The PT-RE-2 RoboEye robotic 4K pan/tilt camera system has been updated with several new features, such as compatibility with Telemetrics’ reFrame Automated Shot Correction technology, and integration with a new teleprompter system that can track the talent across the set. RoboEye is a fully integrated

robotic PTZ camera system that includes a 4K digital camera with a 1in Exmor R CMOS sensor, zoom lens and built-in ND fi lters. It offers advanced servo motors and image stabilisation as well as a 50/60p (HD) frame rate. For the teleprompter, RoboEye is combined with an EP-6M Televator elevating pedestal and a teleprompter, giving studios a way to robotically pan and elevate to a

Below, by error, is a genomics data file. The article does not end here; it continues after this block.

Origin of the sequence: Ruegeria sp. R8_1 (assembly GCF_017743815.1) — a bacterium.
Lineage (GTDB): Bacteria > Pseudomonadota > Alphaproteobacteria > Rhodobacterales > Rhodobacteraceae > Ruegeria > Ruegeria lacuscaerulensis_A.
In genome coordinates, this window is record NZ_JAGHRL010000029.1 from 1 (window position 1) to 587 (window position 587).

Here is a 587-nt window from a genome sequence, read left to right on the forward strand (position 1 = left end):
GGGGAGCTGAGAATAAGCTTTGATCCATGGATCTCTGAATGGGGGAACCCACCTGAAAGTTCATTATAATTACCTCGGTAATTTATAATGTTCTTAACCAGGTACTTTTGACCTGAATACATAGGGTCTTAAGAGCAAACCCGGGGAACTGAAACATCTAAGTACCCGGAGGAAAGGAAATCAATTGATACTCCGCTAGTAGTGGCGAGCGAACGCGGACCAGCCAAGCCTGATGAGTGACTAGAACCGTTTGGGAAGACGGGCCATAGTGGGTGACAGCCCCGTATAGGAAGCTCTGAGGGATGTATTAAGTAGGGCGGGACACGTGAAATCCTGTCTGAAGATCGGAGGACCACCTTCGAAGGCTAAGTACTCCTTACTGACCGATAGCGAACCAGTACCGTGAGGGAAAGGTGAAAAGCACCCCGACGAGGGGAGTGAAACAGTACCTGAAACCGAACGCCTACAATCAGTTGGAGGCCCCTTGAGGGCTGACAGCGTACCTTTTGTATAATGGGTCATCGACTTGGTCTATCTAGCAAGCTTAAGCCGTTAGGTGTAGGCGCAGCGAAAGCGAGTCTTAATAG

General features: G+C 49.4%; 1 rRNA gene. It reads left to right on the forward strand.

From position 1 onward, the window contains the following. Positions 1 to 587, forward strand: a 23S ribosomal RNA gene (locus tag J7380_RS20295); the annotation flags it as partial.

variety of heights, in sync with the talent as they move across the set. When paired with the latest

Telemetrics RCCP-2A Robotics and Camera Control Panel and optional STS Studio or LGS Legislative software packages, RoboEye leverages AI and facial recognition algorithms built into its reFrame Automatic Shot Correction technology to automatically keep talent in frame. The software locks the camera onto the talent and trims the shot, without the operator having to touch the controls.

The Orion 2110 Probe from Interra Systems supports the SMPTE ST-2110 standard for IP-based media workfl ows, to provide broadcasters with future-proof, end-to-end monitoring. It performs comprehensive

ST-2110 monitoring, including ST-2110 main and redundancy signals, and NMOS-based ST-2110 feed discovery in the network. It also addresses the diverse complexities and challenges of the SDI and IP environments, offering a simple, powerful approach to